Any movie with the word “feast” in the title, prepares its audience for something special. No matter what happens throughout the course of the film, the one certainty- the one thing you can absolutely count on, is that by the end of the film you will be hungry. Based on the story written by acclaim author Karen von Blixen-Finecke, who often wrote under the pen name Isak Dinesen, “Babette’s Feast” (1987) is a delightfully pleasant story that transports its audience to another place and time, thanks to the marvelous adaptation by the film’s director, Gabriel Axel.
The story originates is a small town on the coast of Denmark. Two elderly sisters (Bodi Kjer & Birgitte Federspiel) earn a small living as soup makers, but their real reason for living is to carry on their late father’s religious message. Somewhat unusual for their life style, the have a French housekeeper and cook named Babette (Stephane Audran). The story begins by explaining (in great length mind you) how Babette came to live with them.
Traveling back almost 50 years, we learn that the father (Pouel Kern), a pious man who had formed his own sect, considered his daughters to be his own hands, and therefore taught (or trained) them to remain with him, forever focused on their Godly cause. His two daughters had many suitors over the years, including a Swedish officer (Jarl Kulle) and a baritone opera star (Jean-Philippe Lafont), both of whom left when they realized their love would never be a match for the girls’ father and his mission.
Jumping forward about 35 years, we see the two sisters still living quietly, with only each other and their departed father’s deteriorating congregation. Enter Babette, who comes knocking on their door with a letter from the opera singer, asking for the sisters to give Babette a place to stay, as civil war in France has taken the lives of her husband and son and forced her to flee.
Although they cannot afford to pay Babette, they allow her to live and work with them, making ale and bread soup. After living together for 14 years, Babette receives a letter from France informing her that she has won the lottery. As the sisters have been planning a dinner in celebration of what would have been their beloved father’s 100th birthday, Babette asks that she be allowed to cook a genuine French meal for them and their remaining congregation, but the guests’ expectations are soon surpassed as Babette has a few surprises for them.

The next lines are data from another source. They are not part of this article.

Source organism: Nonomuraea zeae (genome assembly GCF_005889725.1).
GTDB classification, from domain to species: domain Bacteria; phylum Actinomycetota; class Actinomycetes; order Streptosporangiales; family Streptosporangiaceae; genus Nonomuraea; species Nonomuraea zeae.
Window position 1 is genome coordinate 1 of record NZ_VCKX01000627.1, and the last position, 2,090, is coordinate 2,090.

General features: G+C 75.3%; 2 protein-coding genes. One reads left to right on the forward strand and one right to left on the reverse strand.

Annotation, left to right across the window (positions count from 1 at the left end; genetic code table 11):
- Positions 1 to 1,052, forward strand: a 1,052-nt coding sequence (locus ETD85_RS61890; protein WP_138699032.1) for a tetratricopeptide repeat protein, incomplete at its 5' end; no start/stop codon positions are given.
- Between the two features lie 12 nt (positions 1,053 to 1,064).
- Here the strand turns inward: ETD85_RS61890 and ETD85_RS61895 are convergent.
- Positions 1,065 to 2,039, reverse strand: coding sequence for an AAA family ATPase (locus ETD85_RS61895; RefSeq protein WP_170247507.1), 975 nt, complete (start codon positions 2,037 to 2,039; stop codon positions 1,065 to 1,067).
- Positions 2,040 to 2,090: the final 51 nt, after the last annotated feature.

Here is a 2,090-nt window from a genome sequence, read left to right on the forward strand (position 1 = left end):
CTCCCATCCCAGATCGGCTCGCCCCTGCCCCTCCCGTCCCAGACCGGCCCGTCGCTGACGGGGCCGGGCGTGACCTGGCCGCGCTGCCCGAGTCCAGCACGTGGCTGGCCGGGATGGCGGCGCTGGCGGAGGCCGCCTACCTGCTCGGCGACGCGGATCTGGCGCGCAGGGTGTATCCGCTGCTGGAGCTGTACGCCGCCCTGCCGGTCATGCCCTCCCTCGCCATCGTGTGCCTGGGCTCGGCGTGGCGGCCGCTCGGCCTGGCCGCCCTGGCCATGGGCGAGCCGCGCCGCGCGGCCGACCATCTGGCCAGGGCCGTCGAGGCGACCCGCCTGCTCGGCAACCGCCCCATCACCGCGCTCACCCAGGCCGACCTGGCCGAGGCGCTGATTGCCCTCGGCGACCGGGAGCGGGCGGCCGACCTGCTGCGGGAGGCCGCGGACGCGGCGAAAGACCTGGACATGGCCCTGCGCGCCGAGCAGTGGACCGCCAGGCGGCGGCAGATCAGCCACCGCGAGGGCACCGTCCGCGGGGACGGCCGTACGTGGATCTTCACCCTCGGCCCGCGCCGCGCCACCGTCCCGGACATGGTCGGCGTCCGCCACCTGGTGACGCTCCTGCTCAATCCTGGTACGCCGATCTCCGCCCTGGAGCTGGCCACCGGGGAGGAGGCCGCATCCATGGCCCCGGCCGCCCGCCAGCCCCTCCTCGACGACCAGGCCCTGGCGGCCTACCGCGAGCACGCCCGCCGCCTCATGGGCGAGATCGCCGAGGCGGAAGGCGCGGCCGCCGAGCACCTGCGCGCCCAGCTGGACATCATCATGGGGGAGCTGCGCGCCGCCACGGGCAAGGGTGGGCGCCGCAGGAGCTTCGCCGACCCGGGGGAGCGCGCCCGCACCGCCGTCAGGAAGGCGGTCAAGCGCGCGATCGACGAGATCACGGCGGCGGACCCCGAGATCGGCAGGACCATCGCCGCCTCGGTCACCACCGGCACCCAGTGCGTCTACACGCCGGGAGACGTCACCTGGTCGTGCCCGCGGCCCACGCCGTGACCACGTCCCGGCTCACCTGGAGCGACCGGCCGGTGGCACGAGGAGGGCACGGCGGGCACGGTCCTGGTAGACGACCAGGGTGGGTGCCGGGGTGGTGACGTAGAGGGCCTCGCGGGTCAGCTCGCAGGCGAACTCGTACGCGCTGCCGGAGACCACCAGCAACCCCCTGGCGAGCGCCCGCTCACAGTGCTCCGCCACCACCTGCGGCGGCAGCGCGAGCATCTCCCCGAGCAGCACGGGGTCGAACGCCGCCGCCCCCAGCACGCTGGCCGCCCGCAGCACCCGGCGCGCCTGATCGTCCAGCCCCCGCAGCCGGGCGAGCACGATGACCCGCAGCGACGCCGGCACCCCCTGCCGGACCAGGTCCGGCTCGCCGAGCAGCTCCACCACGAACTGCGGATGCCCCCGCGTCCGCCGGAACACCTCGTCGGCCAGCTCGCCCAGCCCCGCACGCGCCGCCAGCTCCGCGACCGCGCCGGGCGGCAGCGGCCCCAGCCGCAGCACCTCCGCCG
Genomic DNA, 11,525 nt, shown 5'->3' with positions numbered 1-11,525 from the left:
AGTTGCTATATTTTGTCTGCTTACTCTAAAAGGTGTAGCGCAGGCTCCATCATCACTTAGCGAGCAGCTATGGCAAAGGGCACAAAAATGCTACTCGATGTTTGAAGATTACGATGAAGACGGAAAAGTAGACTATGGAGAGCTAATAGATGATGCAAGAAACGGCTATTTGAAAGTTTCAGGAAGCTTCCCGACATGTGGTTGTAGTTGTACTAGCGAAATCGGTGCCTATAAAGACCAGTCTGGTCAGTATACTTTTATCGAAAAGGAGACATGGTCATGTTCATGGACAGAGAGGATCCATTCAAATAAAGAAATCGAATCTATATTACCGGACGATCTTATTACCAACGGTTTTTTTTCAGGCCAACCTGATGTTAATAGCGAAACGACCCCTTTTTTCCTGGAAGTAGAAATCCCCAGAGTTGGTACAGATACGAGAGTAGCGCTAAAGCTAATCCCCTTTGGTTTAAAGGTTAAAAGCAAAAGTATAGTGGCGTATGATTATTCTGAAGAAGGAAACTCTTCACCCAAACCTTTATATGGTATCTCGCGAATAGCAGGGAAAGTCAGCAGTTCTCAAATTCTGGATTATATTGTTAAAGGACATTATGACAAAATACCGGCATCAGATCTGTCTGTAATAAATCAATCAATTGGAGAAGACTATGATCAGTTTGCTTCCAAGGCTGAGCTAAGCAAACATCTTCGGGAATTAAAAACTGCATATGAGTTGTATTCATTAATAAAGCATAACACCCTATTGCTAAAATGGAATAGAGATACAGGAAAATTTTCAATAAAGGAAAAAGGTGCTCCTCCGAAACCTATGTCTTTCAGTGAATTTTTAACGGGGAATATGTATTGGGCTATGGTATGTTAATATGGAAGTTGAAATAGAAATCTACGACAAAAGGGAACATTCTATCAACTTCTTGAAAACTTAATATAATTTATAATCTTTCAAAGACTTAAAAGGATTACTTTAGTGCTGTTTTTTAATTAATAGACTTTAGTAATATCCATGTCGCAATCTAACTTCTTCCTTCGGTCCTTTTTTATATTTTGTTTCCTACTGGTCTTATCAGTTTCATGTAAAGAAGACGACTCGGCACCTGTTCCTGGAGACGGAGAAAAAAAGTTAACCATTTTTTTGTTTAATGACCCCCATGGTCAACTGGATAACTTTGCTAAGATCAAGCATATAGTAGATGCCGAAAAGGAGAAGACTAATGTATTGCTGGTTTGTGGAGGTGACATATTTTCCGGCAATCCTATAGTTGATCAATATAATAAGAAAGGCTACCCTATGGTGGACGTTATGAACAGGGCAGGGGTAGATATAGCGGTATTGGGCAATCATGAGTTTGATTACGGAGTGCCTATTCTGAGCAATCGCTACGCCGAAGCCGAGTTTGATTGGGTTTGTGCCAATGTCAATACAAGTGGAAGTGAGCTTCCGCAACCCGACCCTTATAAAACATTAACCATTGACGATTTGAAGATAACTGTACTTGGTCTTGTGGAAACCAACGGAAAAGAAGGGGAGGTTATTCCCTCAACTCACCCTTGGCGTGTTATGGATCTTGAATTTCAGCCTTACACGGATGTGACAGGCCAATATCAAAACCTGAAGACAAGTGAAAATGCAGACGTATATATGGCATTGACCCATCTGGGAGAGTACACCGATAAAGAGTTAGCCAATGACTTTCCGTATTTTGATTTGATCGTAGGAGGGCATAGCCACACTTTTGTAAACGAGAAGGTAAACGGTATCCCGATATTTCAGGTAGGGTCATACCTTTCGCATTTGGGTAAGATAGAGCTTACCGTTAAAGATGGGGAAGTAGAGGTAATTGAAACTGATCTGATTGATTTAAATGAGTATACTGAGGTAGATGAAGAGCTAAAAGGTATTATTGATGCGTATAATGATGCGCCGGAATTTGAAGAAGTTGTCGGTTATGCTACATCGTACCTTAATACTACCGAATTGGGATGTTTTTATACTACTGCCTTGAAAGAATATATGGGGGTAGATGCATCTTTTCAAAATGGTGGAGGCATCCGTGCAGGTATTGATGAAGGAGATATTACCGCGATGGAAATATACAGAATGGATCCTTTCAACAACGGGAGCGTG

One of the most interesting aspects of “Babette’s Feast” is the way we are transported into another world. Through the use of amazing set design, costumes, and location shooting, you can feel the coldness in the air and the bleakness in these characters’ lives. For a moment towards the end, you can even taste the succulence of the food and drink that everyone is so silently enjoying. The beauty is in the details- and none were left to chance.
“Babette’s Feast” is a simply story and idea. It isn’t overly complex or held down by too much pain or misery. The film is a masterful combination of comedy and drama. By that, I mean that even though there is sadness to the story, that is not the focus. In much the same way there is comedy throughout (especially during the dinner), but nothing that will have you laughing loudly. It is a quiet movie that evokes powerful emotions on a small scale. The most surprising part of this film is the way that the heart-warming tale creeps up unexpectedly. Gabriel Axel has craftily surprised his viewers much in the same way Babette has surprised her guests.
It can be hard to discuss “Babette’s Feast”, but not because the plot is complex or because there is anything to difficult to understand. It’s because this is a film that needs to be experienced in order to be fully appreciated.